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"Urinary arsenic reflects exposures from all routes -- air, water and food -- which makes it difficult to track the actual source of arsenic exposure let alone use the results from this study to establish drinking water standards," Kile said.
Also, the findings raise a chicken-and-egg problem, she said, since it's unknown whether diabetes changes the way people metabolize arsenic. It's possible that people with diabetes excrete more arsenic.
The United States lowered arsenic standards for public water systems to 10 parts per billion in 2001 because of known cancer risks. Compliance was required by 2006, years after the study data were collected in 2003 and 2004.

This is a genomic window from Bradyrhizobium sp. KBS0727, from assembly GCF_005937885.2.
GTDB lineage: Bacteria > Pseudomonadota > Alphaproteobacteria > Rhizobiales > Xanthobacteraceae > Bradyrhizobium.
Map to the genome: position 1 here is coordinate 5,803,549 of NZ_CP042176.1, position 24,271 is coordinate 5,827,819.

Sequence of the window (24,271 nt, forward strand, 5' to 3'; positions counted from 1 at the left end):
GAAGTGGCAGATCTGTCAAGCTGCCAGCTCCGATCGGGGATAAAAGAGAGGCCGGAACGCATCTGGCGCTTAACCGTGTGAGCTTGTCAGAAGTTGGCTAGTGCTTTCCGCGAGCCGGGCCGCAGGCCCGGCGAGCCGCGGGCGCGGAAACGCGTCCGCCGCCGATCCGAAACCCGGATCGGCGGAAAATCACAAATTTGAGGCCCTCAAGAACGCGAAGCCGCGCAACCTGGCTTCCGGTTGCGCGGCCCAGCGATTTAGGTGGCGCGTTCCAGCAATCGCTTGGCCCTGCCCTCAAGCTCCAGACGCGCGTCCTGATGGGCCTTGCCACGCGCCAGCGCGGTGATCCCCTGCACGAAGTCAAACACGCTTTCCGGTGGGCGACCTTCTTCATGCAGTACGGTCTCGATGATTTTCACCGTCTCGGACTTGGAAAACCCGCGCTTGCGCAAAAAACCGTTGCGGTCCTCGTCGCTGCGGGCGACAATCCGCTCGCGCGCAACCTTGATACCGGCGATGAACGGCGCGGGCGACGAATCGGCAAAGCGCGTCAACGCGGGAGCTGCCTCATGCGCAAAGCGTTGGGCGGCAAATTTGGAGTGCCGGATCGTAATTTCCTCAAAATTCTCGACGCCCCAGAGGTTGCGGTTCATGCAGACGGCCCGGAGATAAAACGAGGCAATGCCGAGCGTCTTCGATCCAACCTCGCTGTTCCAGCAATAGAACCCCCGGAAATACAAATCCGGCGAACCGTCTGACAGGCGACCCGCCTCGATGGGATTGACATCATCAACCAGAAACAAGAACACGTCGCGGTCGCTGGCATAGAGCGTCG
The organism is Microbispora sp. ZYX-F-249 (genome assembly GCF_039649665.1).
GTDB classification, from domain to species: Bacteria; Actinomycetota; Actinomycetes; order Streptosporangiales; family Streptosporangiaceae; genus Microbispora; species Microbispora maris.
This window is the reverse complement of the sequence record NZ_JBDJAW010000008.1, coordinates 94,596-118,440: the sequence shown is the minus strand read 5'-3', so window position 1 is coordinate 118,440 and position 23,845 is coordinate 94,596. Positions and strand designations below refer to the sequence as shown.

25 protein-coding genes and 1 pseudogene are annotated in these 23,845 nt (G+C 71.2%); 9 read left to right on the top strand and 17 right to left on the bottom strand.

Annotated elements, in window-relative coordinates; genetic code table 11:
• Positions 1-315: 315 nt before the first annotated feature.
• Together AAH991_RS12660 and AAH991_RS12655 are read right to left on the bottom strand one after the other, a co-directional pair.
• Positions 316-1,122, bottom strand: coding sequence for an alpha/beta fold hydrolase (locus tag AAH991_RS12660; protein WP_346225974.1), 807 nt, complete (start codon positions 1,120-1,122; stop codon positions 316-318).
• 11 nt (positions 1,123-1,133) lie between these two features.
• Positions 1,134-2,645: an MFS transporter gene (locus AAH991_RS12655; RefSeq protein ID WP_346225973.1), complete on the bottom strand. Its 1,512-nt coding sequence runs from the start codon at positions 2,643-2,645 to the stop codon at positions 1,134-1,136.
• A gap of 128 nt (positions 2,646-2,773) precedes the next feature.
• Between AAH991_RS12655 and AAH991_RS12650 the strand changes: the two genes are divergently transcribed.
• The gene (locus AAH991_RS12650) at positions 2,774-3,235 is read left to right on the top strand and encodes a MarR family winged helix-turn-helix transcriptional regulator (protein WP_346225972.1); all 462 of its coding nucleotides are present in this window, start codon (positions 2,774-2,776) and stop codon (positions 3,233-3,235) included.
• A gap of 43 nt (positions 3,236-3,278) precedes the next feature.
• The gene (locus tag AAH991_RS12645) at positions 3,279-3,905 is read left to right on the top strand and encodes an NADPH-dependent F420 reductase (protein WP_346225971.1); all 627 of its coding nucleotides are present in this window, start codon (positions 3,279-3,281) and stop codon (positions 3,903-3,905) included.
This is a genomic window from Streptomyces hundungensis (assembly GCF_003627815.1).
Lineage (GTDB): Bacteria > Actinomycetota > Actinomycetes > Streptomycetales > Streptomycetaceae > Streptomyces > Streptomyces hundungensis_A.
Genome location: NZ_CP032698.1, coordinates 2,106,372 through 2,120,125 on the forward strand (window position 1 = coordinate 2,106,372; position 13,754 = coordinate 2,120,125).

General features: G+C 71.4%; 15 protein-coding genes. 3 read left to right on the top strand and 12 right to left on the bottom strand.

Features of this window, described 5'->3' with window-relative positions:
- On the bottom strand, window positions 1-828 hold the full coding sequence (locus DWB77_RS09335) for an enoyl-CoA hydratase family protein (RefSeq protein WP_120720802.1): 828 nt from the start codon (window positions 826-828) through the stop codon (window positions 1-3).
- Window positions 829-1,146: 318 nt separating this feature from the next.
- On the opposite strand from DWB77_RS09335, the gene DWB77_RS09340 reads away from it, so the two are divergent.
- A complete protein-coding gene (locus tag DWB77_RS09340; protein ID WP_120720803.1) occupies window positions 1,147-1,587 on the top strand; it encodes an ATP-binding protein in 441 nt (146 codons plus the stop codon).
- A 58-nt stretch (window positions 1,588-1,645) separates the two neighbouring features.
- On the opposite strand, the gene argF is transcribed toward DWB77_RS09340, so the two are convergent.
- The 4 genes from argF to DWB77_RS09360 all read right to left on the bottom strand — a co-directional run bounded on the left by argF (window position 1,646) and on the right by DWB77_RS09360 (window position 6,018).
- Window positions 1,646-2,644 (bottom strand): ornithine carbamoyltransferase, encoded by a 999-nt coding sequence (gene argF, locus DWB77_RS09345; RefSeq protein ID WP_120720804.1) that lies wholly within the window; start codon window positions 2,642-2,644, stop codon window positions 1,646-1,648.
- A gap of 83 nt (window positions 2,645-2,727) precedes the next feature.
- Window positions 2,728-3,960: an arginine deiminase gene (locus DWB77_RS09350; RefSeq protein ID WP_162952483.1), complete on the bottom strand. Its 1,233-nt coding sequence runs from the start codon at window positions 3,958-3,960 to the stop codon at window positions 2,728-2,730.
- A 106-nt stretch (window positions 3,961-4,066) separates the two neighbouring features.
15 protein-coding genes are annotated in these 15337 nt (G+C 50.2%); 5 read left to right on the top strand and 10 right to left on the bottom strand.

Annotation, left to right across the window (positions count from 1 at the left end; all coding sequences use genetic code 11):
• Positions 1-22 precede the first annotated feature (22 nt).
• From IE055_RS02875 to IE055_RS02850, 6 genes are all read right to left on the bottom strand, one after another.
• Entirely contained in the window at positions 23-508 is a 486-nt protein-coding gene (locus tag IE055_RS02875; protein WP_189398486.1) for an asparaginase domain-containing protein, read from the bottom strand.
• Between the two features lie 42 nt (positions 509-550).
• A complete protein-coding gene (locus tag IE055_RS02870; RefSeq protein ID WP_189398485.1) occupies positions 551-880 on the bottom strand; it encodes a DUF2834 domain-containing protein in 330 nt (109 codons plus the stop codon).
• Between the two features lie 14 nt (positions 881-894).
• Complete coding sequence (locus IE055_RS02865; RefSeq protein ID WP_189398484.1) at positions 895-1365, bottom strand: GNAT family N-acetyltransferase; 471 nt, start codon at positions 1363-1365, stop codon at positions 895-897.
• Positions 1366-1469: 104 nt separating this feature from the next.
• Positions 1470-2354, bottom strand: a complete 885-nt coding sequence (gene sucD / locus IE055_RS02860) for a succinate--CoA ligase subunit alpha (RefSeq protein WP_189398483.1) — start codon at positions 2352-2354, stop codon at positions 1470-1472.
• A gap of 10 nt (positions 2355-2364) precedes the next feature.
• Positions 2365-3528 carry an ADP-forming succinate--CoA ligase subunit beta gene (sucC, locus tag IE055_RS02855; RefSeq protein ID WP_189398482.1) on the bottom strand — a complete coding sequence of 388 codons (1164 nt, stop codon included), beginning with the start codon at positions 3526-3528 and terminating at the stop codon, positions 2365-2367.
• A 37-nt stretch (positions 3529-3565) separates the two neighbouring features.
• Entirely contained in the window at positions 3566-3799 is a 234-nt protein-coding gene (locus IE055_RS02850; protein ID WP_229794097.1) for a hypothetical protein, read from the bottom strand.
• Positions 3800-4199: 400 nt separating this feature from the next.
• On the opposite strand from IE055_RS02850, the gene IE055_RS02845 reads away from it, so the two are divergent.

On the Net:
Arsenic Map: http://water.usgs.gov/nawqa/trace/arsenic/
Copyright 2008 The Associated Press. All rights reserved. This material may not be published, broadcast, rewritten or redistributed.
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